Rewards are being reaped -- both personally and socially -- by a group intent on sharing their invaluable knowledge on HIV/AIDS.
Following a program equipping 80 students with the knowledge to educate their peers on the deadly virus, thousands of people have been taught preventive methods, while the teachers are proud of their work.
For example, Ying Zi, a third-year student in at Shanghai No 2 Medical University, said: "When I see those who have been taught to spread knowledge about AIDS among their classmates and friends, I have a feeling of success."
Ying is one of the peer educators employed by the Australian-Chinese AIDS/STD/Safer-Sex Peer Education Program for Youth, which concluded its seminar yesterday in Beijing.
Peer education is when teachers are of the same age and status as their pupils.
Ying received such education three years ago when she entered the university, and she became an educator this year.
"At the beginning I felt a bit hesitant to talk publicly about HIV/AIDS," she said, "but later I was encouraged by the fact they all liked my teaching."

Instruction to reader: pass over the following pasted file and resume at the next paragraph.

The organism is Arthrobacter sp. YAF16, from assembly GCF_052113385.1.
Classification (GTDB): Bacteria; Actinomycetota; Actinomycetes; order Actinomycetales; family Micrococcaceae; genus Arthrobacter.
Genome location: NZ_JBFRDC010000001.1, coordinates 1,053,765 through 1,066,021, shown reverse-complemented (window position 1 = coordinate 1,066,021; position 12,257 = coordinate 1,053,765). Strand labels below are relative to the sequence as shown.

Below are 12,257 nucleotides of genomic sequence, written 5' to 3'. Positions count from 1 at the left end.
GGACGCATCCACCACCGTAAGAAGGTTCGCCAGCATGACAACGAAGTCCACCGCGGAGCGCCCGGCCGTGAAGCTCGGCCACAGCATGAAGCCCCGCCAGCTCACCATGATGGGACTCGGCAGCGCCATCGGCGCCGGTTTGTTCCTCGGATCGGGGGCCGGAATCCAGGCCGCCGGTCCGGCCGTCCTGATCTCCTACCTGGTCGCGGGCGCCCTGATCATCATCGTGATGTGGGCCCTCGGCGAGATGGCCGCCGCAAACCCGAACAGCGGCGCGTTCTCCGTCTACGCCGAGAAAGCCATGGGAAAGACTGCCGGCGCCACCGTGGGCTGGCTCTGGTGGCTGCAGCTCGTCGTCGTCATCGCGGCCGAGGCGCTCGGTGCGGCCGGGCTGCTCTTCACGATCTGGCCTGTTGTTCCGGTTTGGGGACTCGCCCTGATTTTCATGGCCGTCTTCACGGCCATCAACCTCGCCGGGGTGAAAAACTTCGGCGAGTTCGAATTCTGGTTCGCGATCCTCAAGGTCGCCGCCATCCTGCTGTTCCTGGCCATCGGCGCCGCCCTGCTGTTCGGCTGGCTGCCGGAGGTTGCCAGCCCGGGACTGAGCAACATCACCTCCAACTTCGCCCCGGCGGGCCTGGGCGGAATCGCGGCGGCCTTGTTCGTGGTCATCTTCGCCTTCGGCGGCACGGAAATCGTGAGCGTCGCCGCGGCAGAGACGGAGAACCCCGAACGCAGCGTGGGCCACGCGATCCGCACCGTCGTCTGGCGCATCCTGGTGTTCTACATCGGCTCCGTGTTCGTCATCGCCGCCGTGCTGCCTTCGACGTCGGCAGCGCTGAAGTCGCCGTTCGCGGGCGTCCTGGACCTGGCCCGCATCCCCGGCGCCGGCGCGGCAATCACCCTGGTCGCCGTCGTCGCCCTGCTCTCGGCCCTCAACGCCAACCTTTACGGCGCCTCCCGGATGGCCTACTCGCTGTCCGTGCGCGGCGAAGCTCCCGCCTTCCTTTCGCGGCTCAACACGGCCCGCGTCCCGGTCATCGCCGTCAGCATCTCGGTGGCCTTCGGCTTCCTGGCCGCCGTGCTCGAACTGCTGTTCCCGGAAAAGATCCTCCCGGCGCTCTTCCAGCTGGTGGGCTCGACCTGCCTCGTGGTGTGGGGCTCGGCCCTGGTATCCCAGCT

The program, which started in 1998, selected senior college students, taught them knowledge about HIV/AIDS and trained them to teach their fellow students, as well as high school students.
Unlike traditional methods of conducting sex education programs through lectures and leaflets, their approach involved more interaction between students and the educators.
Lively methods, like slides, videos, storytelling and games, were included during the process of education.
The 80 students from universities in Beijing and Shanghai taught 1,800 college students and 830 high school students in the two cities.
The program also carried out campaigns for the prevention of HIV/AIDS among 40,000 college students, as well as 8,000 high school students.
A total of 12,000 residents in Beijing and Shanghai were also educated by street campaigns since 1998.
(China Daily November 30, 2001)